Many organisations already have sustainability at the top of their risk register, and most others have it rapidly rising the rankings. It is no longer considered an emerging risk to be watched.
Climate change, increasing carbon emissions, managing waste and the impact of our activities on the environment are all linked to the way we live and work. We have a collective responsibility for ensuring that the change that is needed actually happens.
At Magna, we recognise that every measure – big and small – will help, and that as a successful business in south west England we can make a difference to our local environment and, importantly, to our customers. We also want to support our local authority partners in meeting their own climate priorities.
We are more than aware that many of our existing homes have poor energy efficiency and living in a cold home can lead to poor health, especially among children, older people and those living with long-term sickness and disabilities. And this is particularly worrying in our region, south west England, due to our ageing population.
In Dorset and Somerset, there is an increasing and ageing population, with the number of people over 65 set to increase from 25% of our local population this year to 33% by 2040. This is significantly higher than the national average. Especially significant is our population of people over 80, which is set to increase by 77% (from 97,000 to 172,000). In addition, south west England has a higher than average number of people with complex health conditions and disabled people. Over the coming years, we know that we will see an increasing number of older residents living in our general needs homes.
With this context in mind, I was pleased to join other housing leaders at a recent roundtable event with Rt Hon Kwasi Kwarteng MP, Minister for Energy and Clean Growth, hosted by the NHF. It was an opportunity to make the case to the government on a sector-led retrofit revolution ahead the Treasury’s Spending Review in November.
And it is a very compelling case. Tackling decarbonisation by retrofitting homes not only creates warmer homes, it also creates jobs and give a much-needed boost to the economy – at a time when both are very much needed.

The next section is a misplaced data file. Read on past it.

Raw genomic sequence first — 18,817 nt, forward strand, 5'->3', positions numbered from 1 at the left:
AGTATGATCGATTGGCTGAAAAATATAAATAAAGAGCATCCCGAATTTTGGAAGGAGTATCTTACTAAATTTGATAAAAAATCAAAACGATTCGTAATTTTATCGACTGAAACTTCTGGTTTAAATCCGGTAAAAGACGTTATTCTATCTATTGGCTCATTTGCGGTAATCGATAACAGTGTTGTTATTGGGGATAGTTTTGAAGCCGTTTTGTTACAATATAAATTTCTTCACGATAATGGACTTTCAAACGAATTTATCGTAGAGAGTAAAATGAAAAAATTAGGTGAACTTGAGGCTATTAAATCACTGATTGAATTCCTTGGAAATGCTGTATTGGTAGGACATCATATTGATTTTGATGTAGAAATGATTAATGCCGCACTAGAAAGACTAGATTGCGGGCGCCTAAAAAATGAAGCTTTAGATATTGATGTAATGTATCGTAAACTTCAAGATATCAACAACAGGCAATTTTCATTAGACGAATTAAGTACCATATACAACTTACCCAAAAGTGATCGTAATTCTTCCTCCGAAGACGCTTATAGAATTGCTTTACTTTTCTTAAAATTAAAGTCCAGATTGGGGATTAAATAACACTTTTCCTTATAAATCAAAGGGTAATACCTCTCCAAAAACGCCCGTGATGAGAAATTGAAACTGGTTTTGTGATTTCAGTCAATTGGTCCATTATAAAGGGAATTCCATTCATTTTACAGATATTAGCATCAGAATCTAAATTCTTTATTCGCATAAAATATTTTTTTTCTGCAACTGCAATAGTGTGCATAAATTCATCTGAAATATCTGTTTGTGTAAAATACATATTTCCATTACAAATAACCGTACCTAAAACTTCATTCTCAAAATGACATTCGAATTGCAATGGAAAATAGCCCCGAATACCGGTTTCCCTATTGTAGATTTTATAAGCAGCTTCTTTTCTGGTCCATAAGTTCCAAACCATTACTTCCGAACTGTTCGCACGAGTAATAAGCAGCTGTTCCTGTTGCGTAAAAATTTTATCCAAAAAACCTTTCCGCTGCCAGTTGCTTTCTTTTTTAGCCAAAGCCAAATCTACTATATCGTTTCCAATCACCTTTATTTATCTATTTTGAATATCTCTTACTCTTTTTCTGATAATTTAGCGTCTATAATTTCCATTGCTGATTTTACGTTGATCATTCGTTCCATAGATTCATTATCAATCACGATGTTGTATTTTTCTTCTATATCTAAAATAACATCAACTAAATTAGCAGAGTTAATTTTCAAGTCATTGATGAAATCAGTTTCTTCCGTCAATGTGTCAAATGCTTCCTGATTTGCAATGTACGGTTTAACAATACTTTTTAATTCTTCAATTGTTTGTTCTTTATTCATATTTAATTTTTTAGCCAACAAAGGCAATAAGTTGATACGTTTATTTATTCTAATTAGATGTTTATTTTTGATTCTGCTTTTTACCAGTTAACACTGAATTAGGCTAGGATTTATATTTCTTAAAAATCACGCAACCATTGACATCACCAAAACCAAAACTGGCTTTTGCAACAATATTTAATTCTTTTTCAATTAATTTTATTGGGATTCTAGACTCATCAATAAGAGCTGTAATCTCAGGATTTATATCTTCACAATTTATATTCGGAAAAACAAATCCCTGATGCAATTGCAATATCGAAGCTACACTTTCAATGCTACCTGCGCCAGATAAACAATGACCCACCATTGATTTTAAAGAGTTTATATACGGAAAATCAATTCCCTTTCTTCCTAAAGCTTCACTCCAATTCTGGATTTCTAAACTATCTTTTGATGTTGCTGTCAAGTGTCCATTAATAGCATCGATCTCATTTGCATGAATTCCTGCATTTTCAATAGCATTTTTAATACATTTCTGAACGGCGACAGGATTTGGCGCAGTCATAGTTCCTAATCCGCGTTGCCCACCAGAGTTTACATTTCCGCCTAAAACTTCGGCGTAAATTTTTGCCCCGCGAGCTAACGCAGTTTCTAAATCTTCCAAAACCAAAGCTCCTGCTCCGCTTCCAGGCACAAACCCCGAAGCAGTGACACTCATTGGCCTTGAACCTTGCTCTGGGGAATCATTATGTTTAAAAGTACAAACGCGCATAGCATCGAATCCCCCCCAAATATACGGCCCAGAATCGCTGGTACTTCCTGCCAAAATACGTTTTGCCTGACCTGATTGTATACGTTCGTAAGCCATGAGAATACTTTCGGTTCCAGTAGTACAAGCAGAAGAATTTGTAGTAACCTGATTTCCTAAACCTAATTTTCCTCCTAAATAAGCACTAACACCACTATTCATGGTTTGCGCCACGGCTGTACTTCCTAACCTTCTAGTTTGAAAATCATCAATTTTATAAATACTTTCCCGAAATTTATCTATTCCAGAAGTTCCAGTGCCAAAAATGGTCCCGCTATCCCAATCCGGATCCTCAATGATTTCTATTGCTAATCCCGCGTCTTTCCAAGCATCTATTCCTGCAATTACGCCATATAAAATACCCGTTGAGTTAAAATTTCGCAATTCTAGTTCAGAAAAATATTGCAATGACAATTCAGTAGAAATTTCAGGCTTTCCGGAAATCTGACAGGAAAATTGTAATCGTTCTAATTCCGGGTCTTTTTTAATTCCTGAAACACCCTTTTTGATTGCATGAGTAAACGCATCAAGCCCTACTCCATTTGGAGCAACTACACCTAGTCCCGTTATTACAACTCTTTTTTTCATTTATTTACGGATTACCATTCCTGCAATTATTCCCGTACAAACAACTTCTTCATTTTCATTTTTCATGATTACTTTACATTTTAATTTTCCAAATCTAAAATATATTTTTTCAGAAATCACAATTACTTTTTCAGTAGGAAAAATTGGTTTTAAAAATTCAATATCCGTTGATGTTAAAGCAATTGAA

The data on job creation that supports the call for the retrofit revolution is impressive. The NHF has outlined how investing in energy efficiency measures alone could create 34,000 full-time jobs within the next two years. On top of this, raising the energy performance of every home in the UK to EPC Band C would sustain around 100,000 new jobs annually over the next 10 years. By 2035, the IPPR claims that over 325,000 jobs could be created across the UK in the low-carbon heating sector.
The growth of a highly skilled workforce would bring a significant economic boost to south west England, a region which struggles to offer younger people employment opportunities.
Housing associations are well placed and ready to offer these opportunities. Many of us have large in-house maintenance teams that are already looking at the new technologies and skills we will need to fit and maintain greener components in our homes. We have well established apprenticeship schemes aimed at attracting young talent into important trade roles, offering opportunities to train in the latest technologies.
From attending the NHF roundtable, I get a real sense that the government are in listening mode, so I call on all leaders in the sector to support the NHF and make the case for a retrofit revolution.
The communities we work in will benefit from both warmer, more efficient homes, and the economic boost that will be generated by the growth in highly-skilled jobs.